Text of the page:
The Final Proof: October 2009
September 17, 2009
By Jane Dummer
It was 2004 and the no-carb craze still had momentum when I attended a
conference on Glycemic Index (GI) discussing topics such as the method
of determining the GI of foods and how the Canadian Diabetes
Association (CDA) educates its patients about GI.
|Flours made from pulses can help reduce the GI rating of baked goods
The Glycemic Index, originally developed in Canada, is becoming an
important piece of nutritional information. Here’s what you need to
know about it.
It was 2004 and the no-carb craze still had momentum when I attended a conference on Glycemic Index (GI) discussing topics such as the method of determining the GI of foods and how the Canadian Diabetes Association (CDA) educates its patients about GI. The conference was in Toronto, where 23 years earlier Dr. David Jenkins and his colleagues at the University of Toronto developed a standardized system of ranking foods based on their effect on blood glucose levels, known as the GI.
“The GI is ranked from 0 to 100 and the unit of measure is percentage,” Jenkins says. “To make a fair comparison, all foods are compared to a reference food such as pure glucose (the original standard) or white bread (the more commonly used reference), which have a GI rating of 100. The number indicates whether a food raises your blood glucose rapidly (GI rating of 70 or more), moderately (56-60) or slowly (55 or less). Generally, foods that are digested quickly and cause your blood sugar to rise rapidly have high GI values.”
This GI food ranking approach, originated in Canada, is popular in Australia and is gaining ground in Europe and the United States. Studies support the notion that low-GI foods, as part of a healthy meal plan, contribute to sustained energy, better brain/memory performance and less of an inflammatory response. Other evidence shows that for people with Type 2 diabetes and heart disease, adhering to low-GI diets decreases the effect on blood sugar, increases good cholesterol (HDL) and lowers triglycerides (TG).
“The GI ranking of foods is an important concept for our consumers,” says Sharon Zeiler of the CDA. “It is vital to equip people who have diabetes with a GI ranking model. The CDA has created tools for health professionals and a handout for the consumer in a very simple format identifying the GI rating for different carbohydrate-containing foods. Studies out of Australia suggest patients educated on how to carbohydrate count plus choose foods based on GI rating have better control over their blood sugars than patients educated only with carbohydrate counting.”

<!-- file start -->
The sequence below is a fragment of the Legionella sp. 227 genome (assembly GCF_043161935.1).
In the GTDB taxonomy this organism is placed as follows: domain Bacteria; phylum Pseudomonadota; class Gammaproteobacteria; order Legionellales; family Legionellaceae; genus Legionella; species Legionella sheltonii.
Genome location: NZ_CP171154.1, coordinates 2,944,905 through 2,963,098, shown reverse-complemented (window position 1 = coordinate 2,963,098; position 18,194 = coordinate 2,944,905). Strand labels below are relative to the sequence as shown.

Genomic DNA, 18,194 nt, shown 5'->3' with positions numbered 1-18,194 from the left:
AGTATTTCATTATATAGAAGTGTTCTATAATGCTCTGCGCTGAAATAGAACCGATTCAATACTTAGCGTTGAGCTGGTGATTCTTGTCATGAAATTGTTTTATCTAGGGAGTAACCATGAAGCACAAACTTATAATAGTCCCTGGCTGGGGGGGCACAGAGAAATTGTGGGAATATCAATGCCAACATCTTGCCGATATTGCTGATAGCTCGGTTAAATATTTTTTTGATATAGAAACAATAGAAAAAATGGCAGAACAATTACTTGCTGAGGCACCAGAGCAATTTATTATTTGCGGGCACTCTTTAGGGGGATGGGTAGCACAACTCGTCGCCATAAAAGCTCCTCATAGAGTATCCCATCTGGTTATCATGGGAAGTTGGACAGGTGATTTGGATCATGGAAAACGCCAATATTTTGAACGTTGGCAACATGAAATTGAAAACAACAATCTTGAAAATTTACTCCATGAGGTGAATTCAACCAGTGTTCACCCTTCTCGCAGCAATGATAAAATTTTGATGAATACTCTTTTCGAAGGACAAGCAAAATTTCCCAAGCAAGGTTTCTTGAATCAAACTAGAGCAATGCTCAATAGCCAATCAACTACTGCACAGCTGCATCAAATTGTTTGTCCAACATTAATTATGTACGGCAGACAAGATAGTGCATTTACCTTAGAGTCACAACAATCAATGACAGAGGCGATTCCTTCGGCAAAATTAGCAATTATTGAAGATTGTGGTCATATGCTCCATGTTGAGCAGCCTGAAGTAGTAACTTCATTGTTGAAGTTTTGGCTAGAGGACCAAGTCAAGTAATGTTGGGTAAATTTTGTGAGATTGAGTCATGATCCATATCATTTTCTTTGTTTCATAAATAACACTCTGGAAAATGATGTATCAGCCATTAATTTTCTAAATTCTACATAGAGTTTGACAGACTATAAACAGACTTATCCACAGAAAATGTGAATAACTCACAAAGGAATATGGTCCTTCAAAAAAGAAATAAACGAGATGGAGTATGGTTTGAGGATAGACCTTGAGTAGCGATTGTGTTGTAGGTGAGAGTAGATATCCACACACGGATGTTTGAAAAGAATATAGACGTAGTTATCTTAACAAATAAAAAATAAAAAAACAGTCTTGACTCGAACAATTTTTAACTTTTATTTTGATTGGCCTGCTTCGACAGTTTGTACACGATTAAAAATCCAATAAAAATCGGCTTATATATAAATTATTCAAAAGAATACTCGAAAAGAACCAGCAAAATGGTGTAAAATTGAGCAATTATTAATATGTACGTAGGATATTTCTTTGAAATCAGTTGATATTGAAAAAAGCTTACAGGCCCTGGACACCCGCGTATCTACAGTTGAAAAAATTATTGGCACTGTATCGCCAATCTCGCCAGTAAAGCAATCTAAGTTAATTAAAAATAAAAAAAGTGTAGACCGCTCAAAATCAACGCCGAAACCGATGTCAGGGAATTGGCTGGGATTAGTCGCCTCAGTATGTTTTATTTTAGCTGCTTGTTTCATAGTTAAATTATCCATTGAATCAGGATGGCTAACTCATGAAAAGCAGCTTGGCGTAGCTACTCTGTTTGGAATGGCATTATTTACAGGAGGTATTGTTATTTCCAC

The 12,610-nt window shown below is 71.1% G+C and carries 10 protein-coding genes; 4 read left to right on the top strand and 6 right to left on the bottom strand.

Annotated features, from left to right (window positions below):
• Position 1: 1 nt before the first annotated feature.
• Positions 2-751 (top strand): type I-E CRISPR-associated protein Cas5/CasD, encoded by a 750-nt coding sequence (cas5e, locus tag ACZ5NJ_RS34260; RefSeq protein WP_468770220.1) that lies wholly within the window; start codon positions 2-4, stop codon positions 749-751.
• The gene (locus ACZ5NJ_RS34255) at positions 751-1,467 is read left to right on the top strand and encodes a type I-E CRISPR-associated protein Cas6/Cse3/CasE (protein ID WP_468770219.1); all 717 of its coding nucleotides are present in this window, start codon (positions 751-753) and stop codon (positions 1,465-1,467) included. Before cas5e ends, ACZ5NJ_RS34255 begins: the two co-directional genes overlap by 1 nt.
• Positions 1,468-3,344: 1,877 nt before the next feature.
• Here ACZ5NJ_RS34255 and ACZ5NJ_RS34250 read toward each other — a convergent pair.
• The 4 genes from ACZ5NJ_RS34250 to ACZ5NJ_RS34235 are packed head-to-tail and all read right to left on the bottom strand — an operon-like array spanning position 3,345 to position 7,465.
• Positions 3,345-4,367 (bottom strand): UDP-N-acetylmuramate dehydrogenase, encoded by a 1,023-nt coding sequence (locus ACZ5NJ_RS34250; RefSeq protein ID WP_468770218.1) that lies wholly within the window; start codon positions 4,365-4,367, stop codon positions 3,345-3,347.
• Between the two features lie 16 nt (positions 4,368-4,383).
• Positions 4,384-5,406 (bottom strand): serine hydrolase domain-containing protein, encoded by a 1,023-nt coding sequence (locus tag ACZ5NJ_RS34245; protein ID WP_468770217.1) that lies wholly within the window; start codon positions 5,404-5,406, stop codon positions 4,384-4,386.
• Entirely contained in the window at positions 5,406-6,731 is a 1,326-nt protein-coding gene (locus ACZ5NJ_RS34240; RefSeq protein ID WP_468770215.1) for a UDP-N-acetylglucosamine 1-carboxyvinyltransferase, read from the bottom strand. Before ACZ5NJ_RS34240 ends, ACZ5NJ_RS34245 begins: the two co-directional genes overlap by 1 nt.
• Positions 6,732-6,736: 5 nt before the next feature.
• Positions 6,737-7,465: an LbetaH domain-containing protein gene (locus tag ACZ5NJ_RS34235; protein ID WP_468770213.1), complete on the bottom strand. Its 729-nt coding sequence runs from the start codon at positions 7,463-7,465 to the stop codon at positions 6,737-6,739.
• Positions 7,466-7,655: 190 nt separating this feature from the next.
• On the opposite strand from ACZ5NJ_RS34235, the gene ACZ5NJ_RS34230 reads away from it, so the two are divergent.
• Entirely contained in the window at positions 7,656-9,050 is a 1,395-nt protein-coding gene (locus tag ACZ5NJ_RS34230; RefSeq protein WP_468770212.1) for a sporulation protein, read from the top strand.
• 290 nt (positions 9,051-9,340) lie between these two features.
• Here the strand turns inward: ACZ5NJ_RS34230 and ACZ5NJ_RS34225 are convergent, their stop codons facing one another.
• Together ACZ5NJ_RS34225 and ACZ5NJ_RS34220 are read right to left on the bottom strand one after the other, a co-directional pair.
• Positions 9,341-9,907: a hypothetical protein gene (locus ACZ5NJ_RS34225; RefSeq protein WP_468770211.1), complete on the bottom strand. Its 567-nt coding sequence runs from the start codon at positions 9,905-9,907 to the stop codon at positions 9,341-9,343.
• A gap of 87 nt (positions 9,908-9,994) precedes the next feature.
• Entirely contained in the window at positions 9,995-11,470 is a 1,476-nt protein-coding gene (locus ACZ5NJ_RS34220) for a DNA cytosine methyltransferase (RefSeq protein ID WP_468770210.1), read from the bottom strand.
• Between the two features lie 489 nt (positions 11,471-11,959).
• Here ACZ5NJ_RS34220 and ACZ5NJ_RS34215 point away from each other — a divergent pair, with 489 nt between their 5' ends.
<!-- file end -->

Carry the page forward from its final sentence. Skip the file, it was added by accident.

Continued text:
What about the average Canadian consumer? What is their understanding of the GI?
“The Tracking Nutrition Trends (TNT) survey was first established in 1989 to examine adult Canadians’ perceptions of fat and fibre,” says Canadian Council for Food and Nutrition president and CEO Francy Pillo-Blocka. “The TNT survey continues to track attitudes about fat and fibre while incorporating emerging food, nutrition and health issues including GI.”
Findings from TNT VII (released in August 2008) suggest that knowledge of the GI continues to be moderate among Canadians, with half of the respondents understanding this concept. Also, in making food-based decisions, 39 per cent surveyed considered foods that have a low GI as somewhat influential or very influential. The latter fact is most likely to increase as more consumers become aware of GI.
With obesity and Type 2 diabetes on the rise in North America, consumers are looking for healthful foods with accurate nutrition information.
“Companies from North America are having their food products tested at our facility to help their consumers make informed choices,” says Katherine Corbett of Glycemic Index Laboratories in Toronto.
Fortunately, experts agree there is a standardized method to determine the GI rating of food. It’s based on a human biological response that is able to distinguish between high- and low-GI foods. The original Australian Standard, now expanded, is in the final approval stage at ISO – the International Organization for Standardization. In the near future, under ISO’s robust parameters, the document will be published. This will help regulators move forward with GI labelling guidelines.
So what does all this mean for the baking industry? Several factors determine a food’s GI. Processing techniques of carbohydrates will affect GI value, as well as other nutrients and ingredients in the product. For example, a higher fat content in the product will change how your body digests food, ultimately lowering the GI ranking; however, this does not make for an overall healthier product.
The type and quality of carbohydrate will have an effect on the GI ranking. In general, the courser the flour grinds, the longer the digestion time – and the lower the GI ranking. Research has shown that the lactic acid in sourdough delays gastric emptying, again leading to a lower GI ranking.
Bakery products possess a wide range of GI rankings. With that in mind, the industry has an opportunity to lower the GI rating of products by being innovative and exploring the use of vegetable proteins, increasing viscous fibre (with beta glucans), and adding pulse (beans, peas, lentils and chickpeas) flours.
As consumer trends move toward a more balanced approach to nutrition and diet, we are still faced with soaring obesity rates. Choosing products with low GI ratings is an important factor in an overall food cocktail to fight this growing problem. As consumers are reminded to check portion sizes and increase physical activity, the industry needs to offer healthful options with accurate nutrition information, statements and claims, so informed choices can be made.
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